We all live in the valley but there are moments in our lives when God takes up the mountain. There are those moments when we seem to witness life from a higher plane. Most of the time, they take place on the singular days of our lives, on less momentous occasions, like even on a gorgeous summer morning, or on a cold December breeze.
In those moments, something happens to us. In those moments, we feel inspired and moved by the beauty in our lives and the beauty of the world around us.
It gives us a profoundly joyful feeling.
And yet, interwoven with such moments there is the epiphany that we cannot reside in the ethereal space all the time. Sooner or later, we have to come down from the mountain and return back to the valley — no one lives up there. But what we can do is build our lives according to the blueprint of what we saw there atop the mountain. To illuminate our lives based on the insights we garnered in the moments of inspiration. To look at the world through the lens of love rather than through the cloud of hate. To carry a heart filled with compassion rather than being dragged down by everyday bitterness.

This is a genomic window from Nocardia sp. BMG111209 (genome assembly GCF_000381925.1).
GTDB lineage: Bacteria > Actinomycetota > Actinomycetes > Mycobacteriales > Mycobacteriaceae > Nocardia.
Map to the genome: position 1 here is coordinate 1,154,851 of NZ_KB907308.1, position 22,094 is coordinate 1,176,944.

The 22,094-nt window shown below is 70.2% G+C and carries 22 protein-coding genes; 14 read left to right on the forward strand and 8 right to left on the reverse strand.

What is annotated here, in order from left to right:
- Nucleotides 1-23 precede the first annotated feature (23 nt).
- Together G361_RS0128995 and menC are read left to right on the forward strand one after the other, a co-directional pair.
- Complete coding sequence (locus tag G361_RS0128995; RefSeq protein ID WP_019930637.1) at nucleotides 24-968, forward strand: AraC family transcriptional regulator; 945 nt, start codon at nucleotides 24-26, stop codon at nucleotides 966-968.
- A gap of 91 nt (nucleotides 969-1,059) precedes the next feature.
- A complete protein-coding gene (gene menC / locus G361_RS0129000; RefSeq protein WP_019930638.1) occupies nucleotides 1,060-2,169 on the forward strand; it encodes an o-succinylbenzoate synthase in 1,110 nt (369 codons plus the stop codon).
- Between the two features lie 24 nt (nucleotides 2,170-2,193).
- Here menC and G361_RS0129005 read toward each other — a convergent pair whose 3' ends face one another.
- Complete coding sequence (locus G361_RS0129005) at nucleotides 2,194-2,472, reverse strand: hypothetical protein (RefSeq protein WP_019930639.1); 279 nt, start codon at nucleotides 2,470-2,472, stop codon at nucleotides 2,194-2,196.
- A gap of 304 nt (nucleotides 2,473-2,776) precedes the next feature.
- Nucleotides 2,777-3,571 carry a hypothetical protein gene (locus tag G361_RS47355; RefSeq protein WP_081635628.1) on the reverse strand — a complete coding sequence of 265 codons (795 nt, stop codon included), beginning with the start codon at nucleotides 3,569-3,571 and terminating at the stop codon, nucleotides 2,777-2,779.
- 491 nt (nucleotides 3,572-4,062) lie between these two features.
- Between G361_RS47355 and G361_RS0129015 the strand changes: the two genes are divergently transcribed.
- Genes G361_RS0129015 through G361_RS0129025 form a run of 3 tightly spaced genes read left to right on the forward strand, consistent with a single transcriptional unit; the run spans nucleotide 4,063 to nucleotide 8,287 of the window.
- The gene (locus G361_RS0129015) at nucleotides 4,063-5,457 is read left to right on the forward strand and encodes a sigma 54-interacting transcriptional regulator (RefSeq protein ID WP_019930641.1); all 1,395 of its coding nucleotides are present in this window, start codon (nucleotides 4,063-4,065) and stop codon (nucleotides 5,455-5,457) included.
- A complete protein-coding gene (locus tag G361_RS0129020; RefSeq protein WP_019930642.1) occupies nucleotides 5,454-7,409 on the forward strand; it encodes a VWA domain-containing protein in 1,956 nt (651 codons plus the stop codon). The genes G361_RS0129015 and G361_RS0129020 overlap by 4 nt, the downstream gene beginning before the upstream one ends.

At some point of our lives, we have transcendent moments because we need to see life from the pinnacle of existence rather than from the valley of deprivation. Despite their evanescence, such struggles are not only useful but also essential. They help us to show how we will be rewarded by our continuing struggles and renew our hope.
We may not be able to have those big miraculous moments every day, we must still consider every single day a miracle. We may not have momentous moments every day, but we must choose to still go about our lives. Because such moments looks surprisingly like the world we already inhabit: the city that we live in, the home we already share, the family we already love. I don’t think we have to cross any river to obtain it or defeat enemies to conquer it. All we need is to turn this garden we are given and cultivate it with all the love in our hearts.
And as we stand here with our shovels, filling the Earth and removing the weeds, we discover that not only we are already inhabiting paradise, but that paradise is built by everyday, by ordinary people, by you and me.
Photo from google.com